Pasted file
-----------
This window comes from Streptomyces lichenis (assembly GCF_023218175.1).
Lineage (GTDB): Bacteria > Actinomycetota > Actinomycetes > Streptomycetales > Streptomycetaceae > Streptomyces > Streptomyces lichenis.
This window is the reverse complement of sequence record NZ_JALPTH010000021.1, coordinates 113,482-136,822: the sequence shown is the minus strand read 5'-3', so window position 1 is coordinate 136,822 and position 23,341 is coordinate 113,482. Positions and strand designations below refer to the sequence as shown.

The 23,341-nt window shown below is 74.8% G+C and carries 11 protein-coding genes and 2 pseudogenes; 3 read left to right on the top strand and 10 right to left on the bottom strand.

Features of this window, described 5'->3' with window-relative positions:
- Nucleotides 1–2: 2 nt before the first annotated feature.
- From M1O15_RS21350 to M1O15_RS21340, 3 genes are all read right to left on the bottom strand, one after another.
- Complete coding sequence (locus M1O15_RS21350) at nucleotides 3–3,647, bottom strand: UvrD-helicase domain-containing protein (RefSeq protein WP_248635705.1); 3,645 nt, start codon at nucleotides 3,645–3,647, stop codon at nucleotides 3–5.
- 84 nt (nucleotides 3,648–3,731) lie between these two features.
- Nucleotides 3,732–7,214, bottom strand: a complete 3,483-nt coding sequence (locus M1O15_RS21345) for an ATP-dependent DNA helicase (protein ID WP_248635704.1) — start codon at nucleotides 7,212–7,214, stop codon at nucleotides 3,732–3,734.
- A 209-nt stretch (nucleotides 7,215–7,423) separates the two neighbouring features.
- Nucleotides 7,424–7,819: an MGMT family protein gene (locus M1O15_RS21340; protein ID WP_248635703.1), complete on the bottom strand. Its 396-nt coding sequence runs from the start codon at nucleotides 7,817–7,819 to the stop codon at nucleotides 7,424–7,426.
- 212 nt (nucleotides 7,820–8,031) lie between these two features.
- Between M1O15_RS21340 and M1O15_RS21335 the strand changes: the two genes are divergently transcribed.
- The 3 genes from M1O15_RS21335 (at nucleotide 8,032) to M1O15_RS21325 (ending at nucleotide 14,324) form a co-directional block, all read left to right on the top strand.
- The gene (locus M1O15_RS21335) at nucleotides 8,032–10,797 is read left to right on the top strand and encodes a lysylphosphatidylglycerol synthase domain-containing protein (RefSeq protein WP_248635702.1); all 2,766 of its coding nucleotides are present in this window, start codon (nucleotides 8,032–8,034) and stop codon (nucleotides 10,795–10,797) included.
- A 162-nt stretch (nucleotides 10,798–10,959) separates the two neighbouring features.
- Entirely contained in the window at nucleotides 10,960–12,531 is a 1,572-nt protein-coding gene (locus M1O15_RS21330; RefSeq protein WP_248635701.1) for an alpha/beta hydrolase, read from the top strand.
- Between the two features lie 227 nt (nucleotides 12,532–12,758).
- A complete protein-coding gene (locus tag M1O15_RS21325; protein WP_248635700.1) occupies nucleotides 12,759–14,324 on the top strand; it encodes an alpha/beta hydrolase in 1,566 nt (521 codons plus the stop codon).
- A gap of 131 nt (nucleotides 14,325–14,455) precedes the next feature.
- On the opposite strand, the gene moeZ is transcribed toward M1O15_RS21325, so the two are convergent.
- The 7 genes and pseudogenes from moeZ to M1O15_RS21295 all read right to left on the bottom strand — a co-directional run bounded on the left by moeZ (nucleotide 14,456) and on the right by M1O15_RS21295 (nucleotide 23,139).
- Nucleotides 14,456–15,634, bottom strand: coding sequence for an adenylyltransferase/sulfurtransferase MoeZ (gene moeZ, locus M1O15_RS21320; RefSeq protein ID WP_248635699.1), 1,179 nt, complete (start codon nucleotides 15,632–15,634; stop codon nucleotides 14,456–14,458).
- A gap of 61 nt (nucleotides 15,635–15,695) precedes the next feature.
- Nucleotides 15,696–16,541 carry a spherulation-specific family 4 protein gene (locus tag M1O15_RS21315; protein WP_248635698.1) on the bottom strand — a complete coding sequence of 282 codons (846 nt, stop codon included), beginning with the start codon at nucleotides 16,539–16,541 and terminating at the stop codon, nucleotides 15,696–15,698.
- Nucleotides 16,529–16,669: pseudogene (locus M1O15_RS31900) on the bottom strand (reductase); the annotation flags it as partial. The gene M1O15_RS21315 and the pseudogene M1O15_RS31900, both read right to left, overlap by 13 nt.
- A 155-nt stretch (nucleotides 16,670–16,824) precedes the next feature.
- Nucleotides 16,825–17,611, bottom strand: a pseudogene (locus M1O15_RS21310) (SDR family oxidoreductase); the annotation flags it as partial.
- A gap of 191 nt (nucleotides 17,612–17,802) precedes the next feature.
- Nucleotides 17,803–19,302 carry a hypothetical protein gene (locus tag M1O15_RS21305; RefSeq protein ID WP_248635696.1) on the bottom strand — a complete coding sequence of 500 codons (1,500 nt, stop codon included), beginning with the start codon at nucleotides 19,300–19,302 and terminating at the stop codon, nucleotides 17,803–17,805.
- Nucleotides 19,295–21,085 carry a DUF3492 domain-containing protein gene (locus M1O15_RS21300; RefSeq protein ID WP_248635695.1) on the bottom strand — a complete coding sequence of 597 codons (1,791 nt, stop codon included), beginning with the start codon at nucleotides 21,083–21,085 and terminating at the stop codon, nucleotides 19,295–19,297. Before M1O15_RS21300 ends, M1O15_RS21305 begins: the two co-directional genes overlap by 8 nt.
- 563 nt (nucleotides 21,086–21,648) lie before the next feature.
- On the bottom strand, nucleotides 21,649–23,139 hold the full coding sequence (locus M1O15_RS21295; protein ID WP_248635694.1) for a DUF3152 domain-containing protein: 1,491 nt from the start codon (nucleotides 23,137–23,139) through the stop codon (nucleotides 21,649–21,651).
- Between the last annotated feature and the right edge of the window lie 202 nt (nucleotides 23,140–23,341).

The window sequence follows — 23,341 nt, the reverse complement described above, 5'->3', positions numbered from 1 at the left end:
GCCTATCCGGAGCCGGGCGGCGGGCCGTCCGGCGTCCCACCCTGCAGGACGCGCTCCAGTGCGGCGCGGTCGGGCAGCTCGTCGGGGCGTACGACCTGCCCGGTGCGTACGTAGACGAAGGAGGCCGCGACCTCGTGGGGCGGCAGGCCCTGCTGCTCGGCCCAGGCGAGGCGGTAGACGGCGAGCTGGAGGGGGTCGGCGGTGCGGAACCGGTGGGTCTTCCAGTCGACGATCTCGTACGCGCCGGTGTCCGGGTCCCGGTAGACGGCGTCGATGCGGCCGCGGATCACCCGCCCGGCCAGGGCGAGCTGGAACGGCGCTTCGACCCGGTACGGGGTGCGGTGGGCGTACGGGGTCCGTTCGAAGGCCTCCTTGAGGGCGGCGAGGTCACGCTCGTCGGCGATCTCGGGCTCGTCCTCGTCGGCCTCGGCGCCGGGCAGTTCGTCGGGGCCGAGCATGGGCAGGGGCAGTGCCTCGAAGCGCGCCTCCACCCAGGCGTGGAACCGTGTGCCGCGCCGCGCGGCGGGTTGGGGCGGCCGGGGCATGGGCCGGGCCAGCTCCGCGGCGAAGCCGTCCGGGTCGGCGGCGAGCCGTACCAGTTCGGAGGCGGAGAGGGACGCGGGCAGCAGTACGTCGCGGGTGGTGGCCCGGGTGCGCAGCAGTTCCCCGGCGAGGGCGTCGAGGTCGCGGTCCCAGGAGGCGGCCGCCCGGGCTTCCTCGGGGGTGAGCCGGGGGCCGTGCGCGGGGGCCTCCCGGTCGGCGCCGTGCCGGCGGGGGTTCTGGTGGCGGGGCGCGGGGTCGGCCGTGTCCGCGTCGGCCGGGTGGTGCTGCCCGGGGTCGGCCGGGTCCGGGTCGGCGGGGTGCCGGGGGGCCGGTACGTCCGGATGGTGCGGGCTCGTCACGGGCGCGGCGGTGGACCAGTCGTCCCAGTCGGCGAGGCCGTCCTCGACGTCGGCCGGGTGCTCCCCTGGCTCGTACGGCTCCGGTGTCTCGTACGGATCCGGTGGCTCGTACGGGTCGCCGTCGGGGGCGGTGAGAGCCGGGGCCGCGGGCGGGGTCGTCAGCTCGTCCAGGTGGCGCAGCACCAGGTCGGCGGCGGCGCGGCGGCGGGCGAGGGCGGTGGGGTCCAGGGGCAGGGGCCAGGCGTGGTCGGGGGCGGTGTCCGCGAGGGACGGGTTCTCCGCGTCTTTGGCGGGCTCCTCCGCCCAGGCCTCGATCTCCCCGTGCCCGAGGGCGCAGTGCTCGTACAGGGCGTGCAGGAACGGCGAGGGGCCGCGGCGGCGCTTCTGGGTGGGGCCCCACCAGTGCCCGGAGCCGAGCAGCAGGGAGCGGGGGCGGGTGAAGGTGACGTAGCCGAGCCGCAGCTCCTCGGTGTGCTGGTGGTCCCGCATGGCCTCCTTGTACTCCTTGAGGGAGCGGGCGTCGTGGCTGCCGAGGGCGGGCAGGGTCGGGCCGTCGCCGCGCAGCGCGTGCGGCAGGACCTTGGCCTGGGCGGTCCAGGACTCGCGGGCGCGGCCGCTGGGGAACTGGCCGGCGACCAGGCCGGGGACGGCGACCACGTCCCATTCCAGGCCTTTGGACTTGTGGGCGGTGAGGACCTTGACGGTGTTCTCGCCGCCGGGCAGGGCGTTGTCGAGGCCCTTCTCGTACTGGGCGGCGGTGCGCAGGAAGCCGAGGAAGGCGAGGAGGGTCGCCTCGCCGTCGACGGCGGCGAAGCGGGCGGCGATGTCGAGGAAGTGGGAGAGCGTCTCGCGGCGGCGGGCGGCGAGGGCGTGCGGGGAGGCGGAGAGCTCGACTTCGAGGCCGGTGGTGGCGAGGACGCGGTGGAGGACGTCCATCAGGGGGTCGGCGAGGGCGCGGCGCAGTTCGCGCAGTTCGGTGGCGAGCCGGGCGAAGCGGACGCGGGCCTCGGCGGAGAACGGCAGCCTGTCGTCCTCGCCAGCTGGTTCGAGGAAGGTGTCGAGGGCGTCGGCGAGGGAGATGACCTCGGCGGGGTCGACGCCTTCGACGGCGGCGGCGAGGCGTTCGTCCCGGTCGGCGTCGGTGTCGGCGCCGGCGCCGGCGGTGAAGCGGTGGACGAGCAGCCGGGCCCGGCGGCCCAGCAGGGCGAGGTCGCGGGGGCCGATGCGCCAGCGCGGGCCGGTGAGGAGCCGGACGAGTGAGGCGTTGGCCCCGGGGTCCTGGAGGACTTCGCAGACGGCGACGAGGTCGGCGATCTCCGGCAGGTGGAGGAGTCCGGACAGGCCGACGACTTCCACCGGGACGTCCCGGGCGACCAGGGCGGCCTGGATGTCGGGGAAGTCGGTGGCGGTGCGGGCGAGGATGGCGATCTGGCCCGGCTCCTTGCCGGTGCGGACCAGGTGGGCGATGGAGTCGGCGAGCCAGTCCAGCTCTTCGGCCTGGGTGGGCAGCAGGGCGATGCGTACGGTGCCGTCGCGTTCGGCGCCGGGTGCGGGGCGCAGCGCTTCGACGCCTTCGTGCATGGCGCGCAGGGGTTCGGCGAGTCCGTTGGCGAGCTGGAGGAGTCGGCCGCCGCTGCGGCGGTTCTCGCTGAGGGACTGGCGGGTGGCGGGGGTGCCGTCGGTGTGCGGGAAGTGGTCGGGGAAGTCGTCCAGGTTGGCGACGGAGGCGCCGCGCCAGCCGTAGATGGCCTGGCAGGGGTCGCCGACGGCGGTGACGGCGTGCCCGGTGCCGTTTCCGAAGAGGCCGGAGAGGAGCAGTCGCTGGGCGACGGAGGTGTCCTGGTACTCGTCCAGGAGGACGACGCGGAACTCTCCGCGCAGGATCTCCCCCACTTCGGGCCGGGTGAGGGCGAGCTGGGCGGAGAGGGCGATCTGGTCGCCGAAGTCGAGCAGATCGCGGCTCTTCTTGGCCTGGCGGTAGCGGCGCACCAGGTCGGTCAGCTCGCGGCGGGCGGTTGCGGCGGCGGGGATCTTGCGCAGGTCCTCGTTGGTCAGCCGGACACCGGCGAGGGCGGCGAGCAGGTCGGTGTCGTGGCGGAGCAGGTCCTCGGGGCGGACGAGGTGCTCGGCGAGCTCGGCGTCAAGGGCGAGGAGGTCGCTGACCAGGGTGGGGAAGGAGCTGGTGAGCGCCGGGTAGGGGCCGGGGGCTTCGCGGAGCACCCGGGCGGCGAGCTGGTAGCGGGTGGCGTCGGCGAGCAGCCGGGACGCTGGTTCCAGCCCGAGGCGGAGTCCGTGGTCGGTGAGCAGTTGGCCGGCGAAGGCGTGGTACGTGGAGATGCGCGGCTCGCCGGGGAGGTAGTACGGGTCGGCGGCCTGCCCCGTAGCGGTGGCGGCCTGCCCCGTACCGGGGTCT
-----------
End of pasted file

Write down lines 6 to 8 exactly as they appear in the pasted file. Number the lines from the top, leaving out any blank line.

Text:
- Nucleotides 1–2: 2 nt before the first annotated feature.
- From M1O15_RS21350 to M1O15_RS21340, 3 genes are all read right to left on the bottom strand, one after another.
- Complete coding sequence (locus M1O15_RS21350) at nucleotides 3–3,647, bottom strand: UvrD-helicase domain-containing protein (RefSeq protein WP_248635705.1); 3,645 nt, start codon at nucleotides 3,645–3,647, stop codon at nucleotides 3–5.